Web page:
The Milk Mushrooms

contributed by Walt Sturgeon

Lactarius and Lactifluus are two genera of macro fungi that exude a liquid (latex) when the gills or upper stem are cut. They are closely related to the Russula genus. They form a symbiotic relationship with various trees including oaks, beech, and conifers. They fruit from May to October and are most abundant in July through September. Until recently they were all considered to be in the genus Lactarius. Tasting the latex of a milk mushroom is a feature in identification. The mild tasting species are edible.

There are some good edibles here and unlike their Russula cousins, they are usually free of larvae. The brownish orange capped Leather Back or Bradley, Lactifluus volemus has abundant, mild, sticky, tasting, whitish latex which will stain most surfaces (including hands) brown. The flesh and latex have a fishy odor which disappears during cooking.  An edible lookalike, Lactifluus hygrophoroides, has gills that are distant to subdistant. Another similar edible species is Lactifluus corrugis, which has a darker, wrinkled cap and has gills that are darker as well. All three of these occur with oaks. Lactifluus hygrophoroides also occurs with hemlock often along streams.

Lactifluus volemus, Pisgah NC
Lactifluus hygrophoroides
Lactifluus corrugis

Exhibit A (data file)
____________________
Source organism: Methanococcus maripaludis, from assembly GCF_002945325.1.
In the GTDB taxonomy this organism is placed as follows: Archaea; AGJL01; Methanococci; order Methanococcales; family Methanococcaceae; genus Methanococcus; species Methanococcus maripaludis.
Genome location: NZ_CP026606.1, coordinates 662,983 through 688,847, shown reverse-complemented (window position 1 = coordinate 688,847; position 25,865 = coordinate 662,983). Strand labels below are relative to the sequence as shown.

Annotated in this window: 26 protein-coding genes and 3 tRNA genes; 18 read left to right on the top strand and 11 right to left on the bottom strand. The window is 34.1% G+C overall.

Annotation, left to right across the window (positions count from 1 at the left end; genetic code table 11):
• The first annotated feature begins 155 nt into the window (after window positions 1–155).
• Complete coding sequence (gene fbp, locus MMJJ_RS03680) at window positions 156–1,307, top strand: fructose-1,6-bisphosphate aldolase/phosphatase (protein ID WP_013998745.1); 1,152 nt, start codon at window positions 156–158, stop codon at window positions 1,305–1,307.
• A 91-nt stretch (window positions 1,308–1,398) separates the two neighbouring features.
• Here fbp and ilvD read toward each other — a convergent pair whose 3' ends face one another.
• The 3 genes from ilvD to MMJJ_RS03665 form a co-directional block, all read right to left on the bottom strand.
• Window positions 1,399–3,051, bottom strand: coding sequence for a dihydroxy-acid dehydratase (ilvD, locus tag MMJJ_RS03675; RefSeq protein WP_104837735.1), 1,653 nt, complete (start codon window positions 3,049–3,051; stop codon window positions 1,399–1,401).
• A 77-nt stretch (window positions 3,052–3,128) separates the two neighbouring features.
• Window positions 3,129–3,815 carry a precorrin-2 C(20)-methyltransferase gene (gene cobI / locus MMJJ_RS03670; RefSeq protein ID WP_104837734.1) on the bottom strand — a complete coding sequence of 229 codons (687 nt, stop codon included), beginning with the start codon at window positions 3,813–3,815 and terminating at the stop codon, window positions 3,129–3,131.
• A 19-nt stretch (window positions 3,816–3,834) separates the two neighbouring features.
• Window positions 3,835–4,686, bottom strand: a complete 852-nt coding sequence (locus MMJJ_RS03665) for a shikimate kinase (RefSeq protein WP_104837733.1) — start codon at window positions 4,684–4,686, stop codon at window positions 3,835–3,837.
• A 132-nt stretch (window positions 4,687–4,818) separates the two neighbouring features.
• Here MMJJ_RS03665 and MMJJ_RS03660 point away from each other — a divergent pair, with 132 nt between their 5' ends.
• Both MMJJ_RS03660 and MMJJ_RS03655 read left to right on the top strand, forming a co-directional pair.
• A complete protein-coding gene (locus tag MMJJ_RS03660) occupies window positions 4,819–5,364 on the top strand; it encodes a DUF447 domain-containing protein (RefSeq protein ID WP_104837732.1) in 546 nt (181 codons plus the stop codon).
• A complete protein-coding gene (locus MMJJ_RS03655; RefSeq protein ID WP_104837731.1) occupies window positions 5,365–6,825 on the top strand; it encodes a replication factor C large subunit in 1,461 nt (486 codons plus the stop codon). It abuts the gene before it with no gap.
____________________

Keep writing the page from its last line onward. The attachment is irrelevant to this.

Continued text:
Some Lactifluus species have latex which is variously described as hot, peppery, or acrid. There are four medium to large white ones. These are only edible after special preparation. Lactifluus piperatus has very crowded gills. Lactifluus also has crowded gills but its latex turns greenish after being exposed for several minutes. Lactifluus subvellereus has sub distant gills.  Lactifluus deceptivus has intermediate gill spacing. It has a veil of tissue when young that reaches but does not attach to the stem. In age there are usually stretchy remnants of this veil at the cap margin.

Lactarius contains some edible species as well. Lactarius subpurpureus occurs with hemlock. It has as pinkish silver cap. It had red latex which stains the cap flesh greenish. The orange-capped Lactarius deterrimus (sensu American authors) occurs with conifers. It has orange latex which stains its flesh greenish. These are in the Lactarius deliciosus group and typically have very sparse latex.